johns_ob_6e_ebook_ch04

419 they suggest that attempts to use persuasion to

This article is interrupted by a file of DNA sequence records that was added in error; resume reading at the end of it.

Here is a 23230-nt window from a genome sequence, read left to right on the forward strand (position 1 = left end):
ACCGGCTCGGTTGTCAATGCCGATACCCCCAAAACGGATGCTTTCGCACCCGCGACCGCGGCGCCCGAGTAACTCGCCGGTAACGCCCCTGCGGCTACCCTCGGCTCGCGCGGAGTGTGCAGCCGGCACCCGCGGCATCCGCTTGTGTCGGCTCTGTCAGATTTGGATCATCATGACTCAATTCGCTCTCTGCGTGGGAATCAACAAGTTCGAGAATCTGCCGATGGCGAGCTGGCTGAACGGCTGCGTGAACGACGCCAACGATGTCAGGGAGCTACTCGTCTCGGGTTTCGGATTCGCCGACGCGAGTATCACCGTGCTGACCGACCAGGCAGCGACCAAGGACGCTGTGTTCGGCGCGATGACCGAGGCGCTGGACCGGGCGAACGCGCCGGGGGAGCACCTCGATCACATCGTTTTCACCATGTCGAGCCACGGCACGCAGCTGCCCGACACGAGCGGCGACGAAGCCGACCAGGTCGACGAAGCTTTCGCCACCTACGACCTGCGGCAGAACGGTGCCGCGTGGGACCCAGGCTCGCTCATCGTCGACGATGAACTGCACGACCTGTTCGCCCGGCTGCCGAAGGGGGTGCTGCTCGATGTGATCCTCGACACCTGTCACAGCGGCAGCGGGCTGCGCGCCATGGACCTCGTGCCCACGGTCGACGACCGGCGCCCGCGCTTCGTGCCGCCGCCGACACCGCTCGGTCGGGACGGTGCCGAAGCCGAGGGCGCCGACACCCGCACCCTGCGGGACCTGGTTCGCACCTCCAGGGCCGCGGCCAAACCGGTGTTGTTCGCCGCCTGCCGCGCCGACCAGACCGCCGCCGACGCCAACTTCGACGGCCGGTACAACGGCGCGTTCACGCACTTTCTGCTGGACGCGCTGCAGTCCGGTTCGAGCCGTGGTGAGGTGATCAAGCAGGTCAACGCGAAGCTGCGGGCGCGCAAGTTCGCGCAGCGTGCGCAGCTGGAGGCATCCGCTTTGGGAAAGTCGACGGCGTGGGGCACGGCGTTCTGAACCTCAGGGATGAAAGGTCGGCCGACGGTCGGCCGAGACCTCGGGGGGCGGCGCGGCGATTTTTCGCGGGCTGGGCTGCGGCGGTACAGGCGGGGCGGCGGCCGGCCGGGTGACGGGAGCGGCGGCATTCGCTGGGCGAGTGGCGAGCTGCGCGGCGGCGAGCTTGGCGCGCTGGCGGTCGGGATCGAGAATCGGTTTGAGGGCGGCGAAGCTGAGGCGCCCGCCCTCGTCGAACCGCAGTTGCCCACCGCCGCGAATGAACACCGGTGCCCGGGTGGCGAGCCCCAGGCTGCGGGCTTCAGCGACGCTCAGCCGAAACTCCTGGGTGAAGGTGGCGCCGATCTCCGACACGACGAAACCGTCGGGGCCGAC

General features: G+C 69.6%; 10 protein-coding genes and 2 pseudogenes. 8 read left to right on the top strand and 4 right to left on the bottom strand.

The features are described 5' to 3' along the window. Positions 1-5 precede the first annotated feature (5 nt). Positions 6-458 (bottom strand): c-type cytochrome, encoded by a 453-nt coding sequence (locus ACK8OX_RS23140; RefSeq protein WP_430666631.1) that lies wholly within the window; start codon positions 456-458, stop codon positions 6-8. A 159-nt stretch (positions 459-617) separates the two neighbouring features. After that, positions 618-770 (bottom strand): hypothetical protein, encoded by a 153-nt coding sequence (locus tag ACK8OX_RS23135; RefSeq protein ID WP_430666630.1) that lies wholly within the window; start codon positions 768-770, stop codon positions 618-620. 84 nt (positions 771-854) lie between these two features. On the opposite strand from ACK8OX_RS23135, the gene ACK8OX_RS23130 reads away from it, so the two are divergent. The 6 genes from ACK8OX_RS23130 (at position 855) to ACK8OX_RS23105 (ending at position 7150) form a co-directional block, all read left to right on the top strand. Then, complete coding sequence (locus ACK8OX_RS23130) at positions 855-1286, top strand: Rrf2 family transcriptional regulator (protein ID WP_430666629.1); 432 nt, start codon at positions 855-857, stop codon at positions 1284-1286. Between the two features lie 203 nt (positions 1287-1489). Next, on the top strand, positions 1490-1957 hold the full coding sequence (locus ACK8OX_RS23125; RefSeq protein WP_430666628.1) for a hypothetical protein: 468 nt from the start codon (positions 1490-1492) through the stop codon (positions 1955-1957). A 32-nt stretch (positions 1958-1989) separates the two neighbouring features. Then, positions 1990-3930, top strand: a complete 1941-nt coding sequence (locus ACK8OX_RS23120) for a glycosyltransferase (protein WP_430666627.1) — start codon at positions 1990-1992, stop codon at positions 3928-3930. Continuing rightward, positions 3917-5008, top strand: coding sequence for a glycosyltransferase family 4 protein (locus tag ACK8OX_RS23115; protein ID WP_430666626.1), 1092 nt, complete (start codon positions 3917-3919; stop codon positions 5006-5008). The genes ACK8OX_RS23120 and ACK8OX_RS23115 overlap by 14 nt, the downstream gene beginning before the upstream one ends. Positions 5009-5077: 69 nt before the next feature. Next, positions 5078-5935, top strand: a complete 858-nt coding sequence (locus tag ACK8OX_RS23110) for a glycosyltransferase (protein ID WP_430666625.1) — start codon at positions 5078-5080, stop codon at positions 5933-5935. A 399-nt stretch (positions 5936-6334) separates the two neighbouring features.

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Unformatted text preview: ave observed such effects in studies where people had to role-play behaviours that were inconsistent with their attitudes.18 Arnold Goldstein and Melvin Sorcher argue that the traditional view of attitude change has not always proven effective in organizations (Exhibit 4.4).19 They suggest that attempts to use persuasion to change beliefs and values often fail to lead to attitude change because the audience is unable to see how the new beliefs or values will be applicable to their on-the-job behaviour. For example, trainees might learn that people with various cultural backgrounds have different styles of communication but not understand how to apply this knowledge to dealing with the different people on the job. To deal with this problem, Goldstein and Sorcher suggest that individuals should be taught specific behaviours they can apply on the job that correspond to the desired attitude change. When the trainees find these behaviours are successful in carrying out their daily activities, dissonance theory suggests that attitudes will change to correspond to the newly learned behaviours. To teach the new behaviours, Goldstein and Sorcher recommend three techniques: ■ Exhibit 4.4 Models of attitude change. Source: Reprinted with permission from Goldstein, A. P., & Sorcher, M. (1974). Changing supervisor behavior. New York: Pergamon. Modelling of correct behaviours. Videotapes are usually employed for this purpose. Traditional Model Attitude Change Attitude Revised Model Attitude Modelling + Role Playing + Social Reinforcement Behaviour Change Behaviour Behaviour Change Behaviour Attitude Change to be Consistent with Behaviour Change Chapter 4 ■ ■ Values, Attitudes, and Work Behaviour 111 Role-playing of correct behaviours by trainees. In this phase, trainees get a chance to actually practise the desired behaviours. Social reinforcement of role-played behaviours. Trainers and fellow trainees provide reinforcement (usually praise) for correct role-playing performance. The revised model of attitude change that Goldstein and Sorcher suggest is shown in the right portion of Exhibit 4.4. Organizations such as IBM and General Electric have applied these techniques with success. Experts recommend them highly for cross-cultural training programs because the trainees actually get a chance to practise social skills useful in other cultures.20 W hat Is Job Satisfaction? Job satisfaction refers to a collection of attitudes that people have about their jobs. We can differentiate two aspects of satisfaction. The first of these is facet satisfaction, the tendency for an employee to be more or less satisfied with various facets of the job. The notion of facet satisfaction is obvious when we hear someone say, “I love my work but hate my boss” or “This place pays lousy, but the people I work with are great.” Both these statements represent different attitudes toward separate facets of the speakers’ jobs. Research suggests that the most relevant attitudes toward jobs are contained in a rather small group of facets: the work itself, compensation, career opportunities, recognition, benefits, working conditions, supervision, co-workers, and organizational policy.21 In addition to facet satisfaction, we can also conceive of overall satisfaction, an overall or summary indicator of a person’s attitude toward his or her job that cuts across the various facets.22 The statement, “On the whole, I really like my job, although a couple of aspects could stand some improvement,” is indicative of the nature of overall satisfaction. Overall satisfaction is an average or total of the attitudes individuals hold toward various facets of the job. Thus, two employees might express the same level of overall satisfaction for different reasons. The most popular measure of job satisfaction is the Job Descriptive Index (JDI).23 This questionnaire is designed around five facets of satisfaction. Employees are asked to respond “yes,” “no,” or “?” (cannot decide) in describing whether a particular word or phrase is descriptive of particular facets of their jobs. Exhibit 4.5 shows some sample JDI items under each facet, scored in the “satisfied” direction. A scoring system is available to provide an index of satisfaction for each facet. In addition, an overall measure of satisfaction can be calculated by adding the separate facet indexes. Work N ____ Routine Y ____ Creative N ____ Tiresome Y ____ Gives sense of accomplishment Supervision Y ____ Asks my advice Y ____ Praises good work N ____ Doesn’t supervise enough Y ____ Tells me where I stand People Y ____ Stimulating Y ____ Ambitious N ____ Talk too much N ____ Hard to meet Pay Y ____ N ____ N ____ Y ____ Promotions Y ____ Good opportunity for advancement Y ____ Promotion on ability N ____ Dead-end job N ____ Unfair promotion policy Income adequate for normal expenses Bad Less than I deserve Highly paid Job satisfaction. A collection of attitudes that workers have about...
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